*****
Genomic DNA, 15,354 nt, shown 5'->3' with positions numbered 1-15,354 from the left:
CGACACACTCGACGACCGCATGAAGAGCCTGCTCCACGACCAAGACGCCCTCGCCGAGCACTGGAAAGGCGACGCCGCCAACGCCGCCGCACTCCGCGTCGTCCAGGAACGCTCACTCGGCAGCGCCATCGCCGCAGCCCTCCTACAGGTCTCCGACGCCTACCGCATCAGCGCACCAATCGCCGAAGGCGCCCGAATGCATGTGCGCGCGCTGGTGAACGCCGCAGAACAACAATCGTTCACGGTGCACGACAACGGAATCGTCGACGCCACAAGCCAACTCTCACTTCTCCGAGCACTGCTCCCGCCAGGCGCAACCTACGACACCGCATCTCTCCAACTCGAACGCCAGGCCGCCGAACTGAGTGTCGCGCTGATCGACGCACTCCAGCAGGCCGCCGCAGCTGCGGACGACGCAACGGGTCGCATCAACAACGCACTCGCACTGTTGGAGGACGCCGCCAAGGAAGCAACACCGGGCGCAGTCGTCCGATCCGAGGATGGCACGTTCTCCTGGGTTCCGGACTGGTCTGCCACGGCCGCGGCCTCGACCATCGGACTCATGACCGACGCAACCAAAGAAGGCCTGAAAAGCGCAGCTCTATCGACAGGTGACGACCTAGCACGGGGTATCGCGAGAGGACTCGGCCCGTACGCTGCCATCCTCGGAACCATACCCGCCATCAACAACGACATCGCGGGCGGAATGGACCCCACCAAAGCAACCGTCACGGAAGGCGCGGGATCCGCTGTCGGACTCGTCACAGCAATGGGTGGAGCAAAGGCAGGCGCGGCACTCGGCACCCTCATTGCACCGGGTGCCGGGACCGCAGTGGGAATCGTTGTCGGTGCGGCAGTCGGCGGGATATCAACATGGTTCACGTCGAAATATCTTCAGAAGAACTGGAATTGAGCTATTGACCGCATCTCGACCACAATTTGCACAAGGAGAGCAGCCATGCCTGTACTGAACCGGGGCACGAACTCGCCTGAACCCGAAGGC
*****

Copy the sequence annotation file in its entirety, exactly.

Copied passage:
Genomic DNA, 15,354 nt, shown 5'->3' with positions numbered 1-15,354 from the left:
CGACACACTCGACGACCGCATGAAGAGCCTGCTCCACGACCAAGACGCCCTCGCCGAGCACTGGAAAGGCGACGCCGCCAACGCCGCCGCACTCCGCGTCGTCCAGGAACGCTCACTCGGCAGCGCCATCGCCGCAGCCCTCCTACAGGTCTCCGACGCCTACCGCATCAGCGCACCAATCGCCGAAGGCGCCCGAATGCATGTGCGCGCGCTGGTGAACGCCGCAGAACAACAATCGTTCACGGTGCACGACAACGGAATCGTCGACGCCACAAGCCAACTCTCACTTCTCCGAGCACTGCTCCCGCCAGGCGCAACCTACGACACCGCATCTCTCCAACTCGAACGCCAGGCCGCCGAACTGAGTGTCGCGCTGATCGACGCACTCCAGCAGGCCGCCGCAGCTGCGGACGACGCAACGGGTCGCATCAACAACGCACTCGCACTGTTGGAGGACGCCGCCAAGGAAGCAACACCGGGCGCAGTCGTCCGATCCGAGGATGGCACGTTCTCCTGGGTTCCGGACTGGTCTGCCACGGCCGCGGCCTCGACCATCGGACTCATGACCGACGCAACCAAAGAAGGCCTGAAAAGCGCAGCTCTATCGACAGGTGACGACCTAGCACGGGGTATCGCGAGAGGACTCGGCCCGTACGCTGCCATCCTCGGAACCATACCCGCCATCAACAACGACATCGCGGGCGGAATGGACCCCACCAAAGCAACCGTCACGGAAGGCGCGGGATCCGCTGTCGGACTCGTCACAGCAATGGGTGGAGCAAAGGCAGGCGCGGCACTCGGCACCCTCATTGCACCGGGTGCCGGGACCGCAGTGGGAATCGTTGTCGGTGCGGCAGTCGGCGGGATATCAACATGGTTCACGTCGAAATATCTTCAGAAGAACTGGAATTGAGCTATTGACCGCATCTCGACCACAATTTGCACAAGGAGAGCAGCCATGCCTGTACTGAACCGGGGCACGAACTCGCCTGAACCCGAAGGC